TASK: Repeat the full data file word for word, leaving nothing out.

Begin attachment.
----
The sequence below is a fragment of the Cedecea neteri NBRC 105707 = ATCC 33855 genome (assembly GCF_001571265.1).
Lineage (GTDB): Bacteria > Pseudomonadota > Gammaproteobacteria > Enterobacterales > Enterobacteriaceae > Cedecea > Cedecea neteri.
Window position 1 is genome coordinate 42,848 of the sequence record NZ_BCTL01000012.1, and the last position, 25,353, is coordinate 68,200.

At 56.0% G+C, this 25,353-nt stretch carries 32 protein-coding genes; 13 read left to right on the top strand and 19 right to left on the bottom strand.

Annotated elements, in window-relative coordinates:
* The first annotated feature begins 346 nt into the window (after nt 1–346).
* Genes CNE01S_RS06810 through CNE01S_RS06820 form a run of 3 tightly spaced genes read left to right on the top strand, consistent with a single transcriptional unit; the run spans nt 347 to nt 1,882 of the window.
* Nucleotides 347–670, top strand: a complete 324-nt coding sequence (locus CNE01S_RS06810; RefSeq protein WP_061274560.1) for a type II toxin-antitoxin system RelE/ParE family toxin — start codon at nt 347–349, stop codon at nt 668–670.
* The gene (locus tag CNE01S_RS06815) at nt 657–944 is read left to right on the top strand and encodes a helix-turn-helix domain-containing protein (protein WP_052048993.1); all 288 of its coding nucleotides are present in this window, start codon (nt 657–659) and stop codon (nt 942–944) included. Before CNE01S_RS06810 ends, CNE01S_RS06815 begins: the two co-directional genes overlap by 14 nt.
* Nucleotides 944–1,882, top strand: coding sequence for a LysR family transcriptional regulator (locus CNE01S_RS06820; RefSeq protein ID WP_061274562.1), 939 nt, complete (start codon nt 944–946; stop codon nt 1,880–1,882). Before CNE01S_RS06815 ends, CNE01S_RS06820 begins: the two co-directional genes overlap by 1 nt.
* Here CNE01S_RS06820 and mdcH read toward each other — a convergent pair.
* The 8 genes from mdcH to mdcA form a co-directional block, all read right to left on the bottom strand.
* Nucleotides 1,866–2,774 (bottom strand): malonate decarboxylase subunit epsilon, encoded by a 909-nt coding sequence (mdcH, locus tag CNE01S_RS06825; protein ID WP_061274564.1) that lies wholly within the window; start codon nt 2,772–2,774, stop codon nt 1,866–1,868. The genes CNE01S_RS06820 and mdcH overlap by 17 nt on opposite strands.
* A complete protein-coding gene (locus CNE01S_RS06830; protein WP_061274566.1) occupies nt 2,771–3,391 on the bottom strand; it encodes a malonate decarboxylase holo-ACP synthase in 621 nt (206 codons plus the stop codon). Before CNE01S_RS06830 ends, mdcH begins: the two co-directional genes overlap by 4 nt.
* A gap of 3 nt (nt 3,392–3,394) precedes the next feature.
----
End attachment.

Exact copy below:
The sequence below is a fragment of the Cedecea neteri NBRC 105707 = ATCC 33855 genome (assembly GCF_001571265.1).
Lineage (GTDB): Bacteria > Pseudomonadota > Gammaproteobacteria > Enterobacterales > Enterobacteriaceae > Cedecea > Cedecea neteri.
Window position 1 is genome coordinate 42,848 of the sequence record NZ_BCTL01000012.1, and the last position, 25,353, is coordinate 68,200.

At 56.0% G+C, this 25,353-nt stretch carries 32 protein-coding genes; 13 read left to right on the top strand and 19 right to left on the bottom strand.

Annotated elements, in window-relative coordinates:
* The first annotated feature begins 346 nt into the window (after nt 1–346).
* Genes CNE01S_RS06810 through CNE01S_RS06820 form a run of 3 tightly spaced genes read left to right on the top strand, consistent with a single transcriptional unit; the run spans nt 347 to nt 1,882 of the window.
* Nucleotides 347–670, top strand: a complete 324-nt coding sequence (locus CNE01S_RS06810; RefSeq protein WP_061274560.1) for a type II toxin-antitoxin system RelE/ParE family toxin — start codon at nt 347–349, stop codon at nt 668–670.
* The gene (locus tag CNE01S_RS06815) at nt 657–944 is read left to right on the top strand and encodes a helix-turn-helix domain-containing protein (protein WP_052048993.1); all 288 of its coding nucleotides are present in this window, start codon (nt 657–659) and stop codon (nt 942–944) included. Before CNE01S_RS06810 ends, CNE01S_RS06815 begins: the two co-directional genes overlap by 14 nt.
* Nucleotides 944–1,882, top strand: coding sequence for a LysR family transcriptional regulator (locus CNE01S_RS06820; RefSeq protein ID WP_061274562.1), 939 nt, complete (start codon nt 944–946; stop codon nt 1,880–1,882). Before CNE01S_RS06815 ends, CNE01S_RS06820 begins: the two co-directional genes overlap by 1 nt.
* Here CNE01S_RS06820 and mdcH read toward each other — a convergent pair.
* The 8 genes from mdcH to mdcA form a co-directional block, all read right to left on the bottom strand.
* Nucleotides 1,866–2,774 (bottom strand): malonate decarboxylase subunit epsilon, encoded by a 909-nt coding sequence (mdcH, locus tag CNE01S_RS06825; protein ID WP_061274564.1) that lies wholly within the window; start codon nt 2,772–2,774, stop codon nt 1,866–1,868. The genes CNE01S_RS06820 and mdcH overlap by 17 nt on opposite strands.
* A complete protein-coding gene (locus CNE01S_RS06830; protein WP_061274566.1) occupies nt 2,771–3,391 on the bottom strand; it encodes a malonate decarboxylase holo-ACP synthase in 621 nt (206 codons plus the stop codon). Before CNE01S_RS06830 ends, mdcH begins: the two co-directional genes overlap by 4 nt.
* A gap of 3 nt (nt 3,392–3,394) precedes the next feature.